Purpose – The purpose of this paper is to examine the effect of Innovative Activity on firm performance and growth. Active Research and Development is considered to be directly related with development, prosperity and growth, in micro and macro level and a key factor in hindering economic recession.It is a shame that the period under study is the decade leading to 2012, since arguably so much has changed in the intervening time that we should be cautious to assume that its findings are applicable now. Be that as it may, the study should not pass without comment.
Design/methodology/approach – We analyse economic data from listed firms of selected Eurozone country-members in order to associate Research and Development with performance indicators in firm and country level. For that purpose, several firm data were collected from WorldScope data base and macroeconomic data from Worldbank database. The period examined is between 2002 and 2012, with a special focus on current financial crisis (after 2007). The empirical process includes descriptive statistics and logistic regression analysis.
Findings – Findings indicate the crucial effect of innovative process in economic performance and development in firm and country level. The latter highlights the urgent need for public support in order to spur innovative activity and high-tech exports, especially in countries that were heavily affected by recession.
Research limitations/implications – Some research limitations are the large number of missing cases in WordScope database, as many firms after the beginning of current crisis exit stock market. Furthermore, the other part of the economy, the Small and Medium Enterprises does not exist in the analysis, as listed firms are mainly large and mature companies.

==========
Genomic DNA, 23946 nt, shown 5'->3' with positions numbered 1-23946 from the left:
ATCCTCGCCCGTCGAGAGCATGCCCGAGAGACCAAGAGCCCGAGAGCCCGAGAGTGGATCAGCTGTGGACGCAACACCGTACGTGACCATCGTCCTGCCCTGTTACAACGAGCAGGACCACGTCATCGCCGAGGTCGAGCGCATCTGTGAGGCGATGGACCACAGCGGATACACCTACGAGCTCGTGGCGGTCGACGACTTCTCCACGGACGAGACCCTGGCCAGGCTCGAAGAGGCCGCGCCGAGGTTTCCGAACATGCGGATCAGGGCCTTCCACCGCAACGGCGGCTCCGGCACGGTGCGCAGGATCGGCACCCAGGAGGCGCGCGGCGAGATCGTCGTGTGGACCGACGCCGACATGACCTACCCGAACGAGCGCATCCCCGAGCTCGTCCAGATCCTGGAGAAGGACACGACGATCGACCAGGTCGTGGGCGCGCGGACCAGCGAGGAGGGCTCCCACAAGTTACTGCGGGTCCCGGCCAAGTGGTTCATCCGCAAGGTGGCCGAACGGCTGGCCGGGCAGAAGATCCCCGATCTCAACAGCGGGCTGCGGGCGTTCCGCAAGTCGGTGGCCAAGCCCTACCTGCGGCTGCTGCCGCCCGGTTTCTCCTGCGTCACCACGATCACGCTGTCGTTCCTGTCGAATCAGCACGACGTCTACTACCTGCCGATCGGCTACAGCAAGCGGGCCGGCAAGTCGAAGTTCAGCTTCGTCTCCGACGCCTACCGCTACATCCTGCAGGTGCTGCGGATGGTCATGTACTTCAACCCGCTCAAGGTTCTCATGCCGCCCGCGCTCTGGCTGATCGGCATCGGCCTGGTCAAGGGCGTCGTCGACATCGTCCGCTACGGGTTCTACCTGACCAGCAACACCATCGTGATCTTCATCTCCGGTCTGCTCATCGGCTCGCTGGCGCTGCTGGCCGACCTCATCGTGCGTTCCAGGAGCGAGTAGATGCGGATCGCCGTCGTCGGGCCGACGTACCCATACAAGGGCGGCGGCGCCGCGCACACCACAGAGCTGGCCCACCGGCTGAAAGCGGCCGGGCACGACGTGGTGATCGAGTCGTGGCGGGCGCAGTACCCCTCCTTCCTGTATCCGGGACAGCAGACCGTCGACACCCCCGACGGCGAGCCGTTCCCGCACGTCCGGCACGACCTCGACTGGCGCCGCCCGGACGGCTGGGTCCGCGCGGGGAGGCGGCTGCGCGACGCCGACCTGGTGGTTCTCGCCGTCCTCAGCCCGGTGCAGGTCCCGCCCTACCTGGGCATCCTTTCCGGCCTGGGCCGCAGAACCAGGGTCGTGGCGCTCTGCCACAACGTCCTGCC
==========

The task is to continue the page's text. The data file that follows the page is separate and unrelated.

Originality/value – The results tend to highlight the need for common policy measures in the Eurozone, in regard to such issues, instead of imposing horizontal budgetary constraints in specific countries (like Southern Europe), hindering the vicious recessionary circle.
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the Eurozone ...
Secondly, the author refers to the dearth of relevant data, in particular on SMEs, which inevitably reduces the value of the research undertaken here. Not just academic researchers in economics but those of us who are engaged in any sort of data analysis are forever limited in what we can achieve by the quality and the availability of the data that is analysed. We seem to have reached a point at which computer science and software have raced ahead of the game, while techniques for gathering the most up-to-date, relevant and reliable data have lagged behind.
Are we in danger of knowing more and more about less and less? Very possibly so. But let us hope that those businesses and bodies on whose data we all rely will be able to achieve a satisfactory measure of catch-up. If not, we will all be performing wonderful tricks ad infinitum on tired and scanty data.